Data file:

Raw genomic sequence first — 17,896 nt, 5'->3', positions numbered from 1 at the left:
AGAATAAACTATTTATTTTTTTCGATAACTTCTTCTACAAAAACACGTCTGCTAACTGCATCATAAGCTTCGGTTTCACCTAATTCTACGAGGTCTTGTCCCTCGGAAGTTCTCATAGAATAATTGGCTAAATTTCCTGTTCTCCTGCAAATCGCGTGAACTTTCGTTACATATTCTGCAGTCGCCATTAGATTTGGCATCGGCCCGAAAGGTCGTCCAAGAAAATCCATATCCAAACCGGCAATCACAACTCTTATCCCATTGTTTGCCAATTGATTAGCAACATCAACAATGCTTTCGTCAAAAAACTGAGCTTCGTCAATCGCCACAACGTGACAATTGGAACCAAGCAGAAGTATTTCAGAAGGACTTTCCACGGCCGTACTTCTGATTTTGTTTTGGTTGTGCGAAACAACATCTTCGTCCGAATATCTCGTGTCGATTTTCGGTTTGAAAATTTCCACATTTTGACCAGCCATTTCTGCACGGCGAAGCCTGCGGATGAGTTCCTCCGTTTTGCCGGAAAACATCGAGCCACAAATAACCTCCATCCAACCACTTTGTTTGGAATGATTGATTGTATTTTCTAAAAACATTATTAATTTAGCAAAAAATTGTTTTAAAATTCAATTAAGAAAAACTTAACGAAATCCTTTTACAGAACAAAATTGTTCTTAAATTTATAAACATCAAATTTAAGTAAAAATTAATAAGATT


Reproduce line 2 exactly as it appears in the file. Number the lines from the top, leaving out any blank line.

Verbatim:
AGAATAAACTATTTATTTTTTTCGATAACTTCTTCTACAAAAACACGTCTGCTAACTGCATCATAAGCTTCGGTTTCACCTAATTCTACGAGGTCTTGTCCCTCGGAAGTTCTCATAGAATAATTGGCTAAATTTCCTGTTCTCCTGCAAATCGCGTGAACTTTCGTTACATATTCTGCAGTCGCCATTAGATTTGGCATCGGCCCGAAAGGTCGTCCAAGAAAATCCATATCCAAACCGGCAATCACAACTCTTATCCCATTGTTTGCCAATTGATTAGCAACATCAACAATGCTTTCGTCAAAAAACTGAGCTTCGTCAATCGCCACAACGTGACAATTGGAACCAAGCAGAAGTATTTCAGAAGGACTTTCCACGGCCGTACTTCTGATTTTGTTTTGGTTGTGCGAAACAACATCTTCGTCCGAATATCTCGTGTCGATTTTCGGTTTGAAAATTTCCACATTTTGACCAGCCATTTCTGCACGGCGAAGCCTGCGGATGAGTTCCTCCGTTTTGCCGGAAAACATCGAGCCACAAATAACCTCCATCCAACCACTTTGTTTGGAATGATTGATTGTATTTTCTAAAAACATTATTAATTTAGCAAAAAATTGTTTTAAAATTCAATTAAGAAAAACTTAACGAAATCCTTTTACAGAACAAAATTGTTCTTAAATTTATAAACATCAAATTTAAGTAAAAATTAATAAGATT